I absolutely loved the silence and embraced it wholeheartedly. Normally, when I'm backpacking alone, certain fears tend to arise (usually in the middle of the night having to do with bears). I think this explains why not very many people backpack alone in the wilderness because, I'll admit, it can be scary at times.
The fear that arrises is mostly psychological, but when you're alone in a silent place, the subconscious fears tend to come out with a vengence. On this day I felt absolutely no fear at all and was more vibrantly alive than I could remember for a long time. The silence was comforting and I felt completely safe and at home. This would set the tone for the entire trip.
It was almost as if I was hiking through a grand temple. The atmosphere was that like of a very holy place.
At times I would hike through the bottoms of canyons, with numerous sidecanyons reminding me of narrow city streets. At other times I would rise out of a canyon to walk on the slickrock (which actually isnt slick at all) and see the panorama around me. At other times I would walk on the edge of impossibly high cliffs, with even higher cliffs stretching above me.
Another time I traveled through a cave system through several hundred feet of solid rock to get to the other side. At one spot at the very top of a canyon I had to climb up a rustic looking wood ladder with my 50 pound pack to cross the pass (shown below).
Wandering Through the Kingdom of Heaven
After my off-road adventure in Canyonlands National Park during 2001 I was hooked on the Utah desert. From a high vantage point during that trip I noticed a large swath of landscape many miles away, covered with tall rock spires. Incidentally, this place was called The Needles. (see this view on the first picture in The 4-Wheeling Backpacker) In 2003 I returned to the park to backpack through The Needles themselves.
I began my journey from Fairfield in late March 2003 (after a long year of renovations on my newly aquired hotel) and drove to Denver the first night.
The next day I zipped over to Moab, Utah in a surprisingly quick 5.5 hours due to the nice 75MPH speed limits in Colorado and Utah. Arriving in Moab during the springtime after being stranded in the dark Iowa winter is a pleasurable experience.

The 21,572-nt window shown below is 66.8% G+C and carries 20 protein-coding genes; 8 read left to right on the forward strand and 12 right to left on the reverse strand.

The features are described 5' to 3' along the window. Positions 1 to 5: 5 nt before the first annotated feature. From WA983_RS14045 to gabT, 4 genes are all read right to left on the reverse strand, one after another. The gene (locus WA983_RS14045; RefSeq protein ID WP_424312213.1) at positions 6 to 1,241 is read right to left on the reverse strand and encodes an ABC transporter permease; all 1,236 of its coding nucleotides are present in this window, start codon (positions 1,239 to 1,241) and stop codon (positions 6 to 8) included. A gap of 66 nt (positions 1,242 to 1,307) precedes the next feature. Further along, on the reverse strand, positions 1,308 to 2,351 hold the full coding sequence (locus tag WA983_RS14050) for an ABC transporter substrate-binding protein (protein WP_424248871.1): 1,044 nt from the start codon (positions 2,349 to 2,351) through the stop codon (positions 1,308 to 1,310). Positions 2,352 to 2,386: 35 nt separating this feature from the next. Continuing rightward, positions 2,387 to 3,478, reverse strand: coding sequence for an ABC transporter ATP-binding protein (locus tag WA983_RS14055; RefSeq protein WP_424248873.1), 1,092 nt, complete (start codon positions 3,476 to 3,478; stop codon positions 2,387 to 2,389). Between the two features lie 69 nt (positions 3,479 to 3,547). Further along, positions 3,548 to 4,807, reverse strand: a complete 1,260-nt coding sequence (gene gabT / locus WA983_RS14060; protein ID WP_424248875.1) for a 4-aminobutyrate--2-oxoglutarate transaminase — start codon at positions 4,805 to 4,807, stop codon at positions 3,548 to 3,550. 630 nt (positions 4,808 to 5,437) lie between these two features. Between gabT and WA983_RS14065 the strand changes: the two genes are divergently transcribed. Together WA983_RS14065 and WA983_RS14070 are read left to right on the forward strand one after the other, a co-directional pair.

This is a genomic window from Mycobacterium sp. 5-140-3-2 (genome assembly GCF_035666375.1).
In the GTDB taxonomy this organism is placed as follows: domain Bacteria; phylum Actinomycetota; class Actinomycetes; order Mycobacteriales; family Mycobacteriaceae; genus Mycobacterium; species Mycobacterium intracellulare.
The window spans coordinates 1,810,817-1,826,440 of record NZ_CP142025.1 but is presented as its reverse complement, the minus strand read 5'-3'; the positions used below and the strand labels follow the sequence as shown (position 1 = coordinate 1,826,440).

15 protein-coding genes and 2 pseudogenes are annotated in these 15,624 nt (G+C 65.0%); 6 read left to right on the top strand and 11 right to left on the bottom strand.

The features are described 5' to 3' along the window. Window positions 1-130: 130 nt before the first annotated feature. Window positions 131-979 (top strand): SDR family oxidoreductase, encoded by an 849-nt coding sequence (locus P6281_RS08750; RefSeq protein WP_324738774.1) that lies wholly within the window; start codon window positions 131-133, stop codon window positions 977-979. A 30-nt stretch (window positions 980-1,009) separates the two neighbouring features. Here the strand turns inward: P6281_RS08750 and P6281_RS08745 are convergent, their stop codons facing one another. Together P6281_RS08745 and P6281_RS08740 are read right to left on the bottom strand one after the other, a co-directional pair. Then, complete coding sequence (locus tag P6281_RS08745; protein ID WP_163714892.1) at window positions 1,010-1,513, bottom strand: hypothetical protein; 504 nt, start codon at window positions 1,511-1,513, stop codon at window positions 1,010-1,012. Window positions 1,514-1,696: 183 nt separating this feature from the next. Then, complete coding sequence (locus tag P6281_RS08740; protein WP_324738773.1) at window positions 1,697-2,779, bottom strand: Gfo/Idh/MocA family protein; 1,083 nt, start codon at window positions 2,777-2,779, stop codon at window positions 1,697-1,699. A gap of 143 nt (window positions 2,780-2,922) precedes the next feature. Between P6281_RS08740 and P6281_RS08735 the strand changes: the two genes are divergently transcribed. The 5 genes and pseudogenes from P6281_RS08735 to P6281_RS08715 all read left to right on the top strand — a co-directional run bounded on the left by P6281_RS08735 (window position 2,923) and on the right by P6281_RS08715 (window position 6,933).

With clear skies and temperatures hovering around 70 degrees it's the perfect place to be from March to May. It was wonderful to step out into the fresh air of this amazing destination after the long drive.
Pretty much anyone that's in Moab is there to be outdoors and have a good time, whether it be mountain biking, kayaking, river rafting, hiking, 4-Wheeling or rock climbing. It is one of my favorite towns in the world.
Moab is situated in one of the most unique landscapes I've ever seen. It lies at the bottom of a narrow desert valley that is surrounded on 3 sides by red sandstone cliffs up to 1000 feet high. The 4th side is boxed in by 12,000 foot snowcapped mountains which are covered by alpine forests.
The colorado river runs through the valley and carves a giant groove through the 1000 foot cliffs called "The Portal". Arches and Canyonlands National parks are just a stones throw away and the surrounding landscape is of the kind that inspired the road-runner cartoons.
After checking in with the ranger station in Moab, I made my way south another hour to the Needles section of Canyonlands National Park. There I spoke with another ranger and planned out my 4 day backpacking trip.
I didn't know what to expect since I had never backpacked in the desert before, but when I started hiking in the Needles I was almost constantly in a state of having my "jaw drop".
Normally people think of the desert as deserted, nothing there, with nothing of use, but this was one of the most beautiful places I had ever seen on earth. The way the different colors of sand, red, yellow and white would merge with the sandstone cliffs and maze-like canyons.
The way that the odd looking plants, trees, and prickly cactus grew out of such a dry environment was incredible. I was in a garden of the gods, everything was so perfectly placed, almost like someone had set it up just for the enjoyment of the human psyche.
On the first night I camped in a side-canyon underneath a small grove of trees next to a cliff. What struck me, like on my earlier trip to the canyonlands, was the deafening silence. This time it was even more intense.